coalpit: Command-line options and DSV parsing and printing

[ bsd3, console, library ] [ Propose Tags ]

This library generates parsers and printers for given data types, in the form of command-line arguments or DSVs – so that they can be used to quickly get program interfaces via a shared library, while being suitable for scripting and as user interfaces.


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Versions 0.1.1.0
Change log ChangeLog.md
Dependencies base (>=4.9 && <5), megaparsec (>=6.2 && <7), network-uri (>=2.6 && <3), scientific (>=0.3 && <1), time (>=1.6 && <2) [details]
License BSD-3-Clause
Author defanor
Maintainer defanor@uberspace.net
Category Console
Bug tracker https://github.com/defanor/coalpit/issues
Source repo head: git clone https://git.uberspace.net/coalpit
Uploaded by defanor at Wed Jan 3 18:49:42 UTC 2018
Distributions NixOS:0.1.1.0
Downloads 139 total (18 in the last 30 days)
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Status Docs available [build log]
Last success reported on 2018-01-03 [all 1 reports]
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Readme for coalpit-0.1.1.0

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Coalpit

Coalpit is a library for building command-line program interfaces: the goal is to get interfaces between programs quickly and easily, while keeping them language-agnostic and more user- and shell scripting-friendly than JSON and similar formats.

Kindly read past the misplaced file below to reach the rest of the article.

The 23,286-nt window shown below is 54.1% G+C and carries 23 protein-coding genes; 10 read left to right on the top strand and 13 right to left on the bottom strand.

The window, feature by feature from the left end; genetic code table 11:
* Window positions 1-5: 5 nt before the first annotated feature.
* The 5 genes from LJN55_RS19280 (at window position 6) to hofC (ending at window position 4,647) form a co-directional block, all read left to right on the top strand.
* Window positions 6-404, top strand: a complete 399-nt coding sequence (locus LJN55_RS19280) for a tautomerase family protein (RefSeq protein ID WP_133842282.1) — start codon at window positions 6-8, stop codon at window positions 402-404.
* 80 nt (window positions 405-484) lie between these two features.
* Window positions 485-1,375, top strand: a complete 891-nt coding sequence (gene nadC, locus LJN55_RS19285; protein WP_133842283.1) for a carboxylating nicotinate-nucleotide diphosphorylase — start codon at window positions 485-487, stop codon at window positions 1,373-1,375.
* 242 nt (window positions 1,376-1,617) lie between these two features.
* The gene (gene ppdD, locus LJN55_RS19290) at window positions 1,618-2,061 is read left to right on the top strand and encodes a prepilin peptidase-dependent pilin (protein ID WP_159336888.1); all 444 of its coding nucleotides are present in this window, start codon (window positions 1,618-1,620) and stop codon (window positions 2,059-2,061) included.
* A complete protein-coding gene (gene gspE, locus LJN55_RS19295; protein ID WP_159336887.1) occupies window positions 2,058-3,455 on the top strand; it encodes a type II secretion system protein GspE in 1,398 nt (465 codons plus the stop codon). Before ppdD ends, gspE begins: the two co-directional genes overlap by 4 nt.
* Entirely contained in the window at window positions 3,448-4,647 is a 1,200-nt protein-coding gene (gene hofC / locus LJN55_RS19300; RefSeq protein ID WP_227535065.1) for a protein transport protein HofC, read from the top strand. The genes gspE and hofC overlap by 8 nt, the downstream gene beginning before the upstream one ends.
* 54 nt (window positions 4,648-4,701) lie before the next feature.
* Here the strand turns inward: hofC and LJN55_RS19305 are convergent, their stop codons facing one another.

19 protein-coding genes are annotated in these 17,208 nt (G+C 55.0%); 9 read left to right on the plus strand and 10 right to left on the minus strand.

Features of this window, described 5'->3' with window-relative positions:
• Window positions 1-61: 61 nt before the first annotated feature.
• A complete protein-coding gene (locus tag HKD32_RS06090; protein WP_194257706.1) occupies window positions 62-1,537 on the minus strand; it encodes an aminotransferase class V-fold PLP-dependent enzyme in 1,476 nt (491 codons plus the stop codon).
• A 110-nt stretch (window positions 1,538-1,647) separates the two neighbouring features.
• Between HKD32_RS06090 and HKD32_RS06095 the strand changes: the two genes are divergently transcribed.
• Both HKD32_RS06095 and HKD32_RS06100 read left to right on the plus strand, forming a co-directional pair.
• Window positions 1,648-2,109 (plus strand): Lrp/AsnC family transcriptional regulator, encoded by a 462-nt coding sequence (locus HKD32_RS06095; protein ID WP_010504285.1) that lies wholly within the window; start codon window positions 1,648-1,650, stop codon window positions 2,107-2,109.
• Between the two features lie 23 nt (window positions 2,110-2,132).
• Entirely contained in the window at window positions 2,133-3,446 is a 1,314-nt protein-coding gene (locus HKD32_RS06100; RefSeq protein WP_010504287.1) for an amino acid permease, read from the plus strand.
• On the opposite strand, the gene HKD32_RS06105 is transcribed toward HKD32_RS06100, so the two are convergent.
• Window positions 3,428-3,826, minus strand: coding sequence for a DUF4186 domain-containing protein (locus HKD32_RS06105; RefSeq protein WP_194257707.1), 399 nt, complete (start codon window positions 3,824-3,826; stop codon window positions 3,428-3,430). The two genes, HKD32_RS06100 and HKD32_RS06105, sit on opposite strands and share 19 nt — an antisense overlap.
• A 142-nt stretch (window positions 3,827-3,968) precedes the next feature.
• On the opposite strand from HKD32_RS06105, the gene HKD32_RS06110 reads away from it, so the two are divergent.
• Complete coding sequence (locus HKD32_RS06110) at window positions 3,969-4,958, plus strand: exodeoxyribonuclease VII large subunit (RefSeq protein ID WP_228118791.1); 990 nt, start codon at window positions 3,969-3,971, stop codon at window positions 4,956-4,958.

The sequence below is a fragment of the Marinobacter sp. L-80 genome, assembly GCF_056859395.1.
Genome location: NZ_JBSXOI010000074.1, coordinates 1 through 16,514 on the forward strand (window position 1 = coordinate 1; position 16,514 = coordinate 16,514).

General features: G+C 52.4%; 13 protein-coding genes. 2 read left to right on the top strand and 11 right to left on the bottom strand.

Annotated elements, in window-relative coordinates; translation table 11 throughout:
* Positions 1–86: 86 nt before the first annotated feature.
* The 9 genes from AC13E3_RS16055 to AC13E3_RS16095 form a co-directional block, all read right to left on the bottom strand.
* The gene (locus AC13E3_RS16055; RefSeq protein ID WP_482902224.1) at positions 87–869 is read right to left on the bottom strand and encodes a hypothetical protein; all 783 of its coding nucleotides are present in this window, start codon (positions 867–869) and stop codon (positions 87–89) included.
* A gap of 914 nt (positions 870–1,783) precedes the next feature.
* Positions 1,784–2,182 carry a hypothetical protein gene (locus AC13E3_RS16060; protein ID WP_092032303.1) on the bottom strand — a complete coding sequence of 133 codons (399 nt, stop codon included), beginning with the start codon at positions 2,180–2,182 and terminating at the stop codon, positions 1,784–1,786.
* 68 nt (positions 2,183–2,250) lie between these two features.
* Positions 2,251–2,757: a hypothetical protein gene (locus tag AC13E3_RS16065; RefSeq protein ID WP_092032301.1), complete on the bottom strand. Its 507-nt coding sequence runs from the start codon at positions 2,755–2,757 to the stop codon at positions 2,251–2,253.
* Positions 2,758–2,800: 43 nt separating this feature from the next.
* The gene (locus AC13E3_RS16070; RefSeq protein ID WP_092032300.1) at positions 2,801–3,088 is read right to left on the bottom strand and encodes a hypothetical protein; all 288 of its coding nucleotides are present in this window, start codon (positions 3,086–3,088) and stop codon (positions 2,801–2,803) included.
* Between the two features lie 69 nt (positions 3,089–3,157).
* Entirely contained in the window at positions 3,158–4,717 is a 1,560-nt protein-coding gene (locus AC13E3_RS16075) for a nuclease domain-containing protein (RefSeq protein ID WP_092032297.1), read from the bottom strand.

Given a type, it derives instances to print and parse it as command-line arguments or DSVs, as well as to compose usage instructions. The resulting deserialization wouldn't be as nice as that of e.g. optparse-generic, but the aim here is to handle more or less arbitrary types.

Warning: it is possible to run into ambiguity by defining a recursive structure with optional named elements while using default options. omitNamedOptions can be disabled to avoid that.

Example

An example is available in examples/Basic.hs. Given the following Haskell value:

Input { something = Nothing
      , fooBar = Just (Foo (FooArgs { arg1 = 1
                                    , arg2 = "a string"}))
      , fooBar2 = Bar}

With the default options, its serialized version should look like this:

["--foobar","foo","1","a string","bar"]

What would look like this in a shell:

--foobar foo 1 'a string' bar

And its usage string -- like this:

[--something STRING] [--foobar (foo INT STRING | bar)] (foo INT STRING | bar)

More verbose versions can be produced and parsed with alwaysUseSelName = True and/or omitNamedOptions = False:

--foobar foo --arg1 1 --arg2 'a string' --foobar2 bar
nothing just foo 1 'a string' bar
--something nothing --foobar just foo --arg1 1 --arg2 'a string' --foobar2 bar

And here is output of the help function from the same file, with all the (alwaysUseSelName, omitNamedOptions) combinations:

(True,True)
--foo : 1 : 2 : 3 [] --bar "a string"
--foo ([] | : INT ([] | :...)) [--bar STRING]
(True,True)
--foo : 1 : 2 : 3 []
--foo ([] | : INT ([] | :...)) [--bar STRING]
(True,False)
--foo : 1 : 2 : 3 [] --bar just "a string"
--foo ([] | : INT ([] | :...)) --bar (nothing | just STRING)
(True,False)
--foo : 1 : 2 : 3 [] --bar nothing
--foo ([] | : INT ([] | :...)) --bar (nothing | just STRING)
(False,True)
: 1 : 2 : 3 [] --bar "a string"
([] | : INT ([] | :...)) [--bar STRING]
(False,True)
: 1 : 2 : 3 []
([] | : INT ([] | :...)) [--bar STRING]
(False,False)
: 1 : 2 : 3 [] just "a string"
([] | : INT ([] | :...)) (nothing | just STRING)
(False,False)
: 1 : 2 : 3 [] nothing
([] | : INT ([] | :...)) (nothing | just STRING)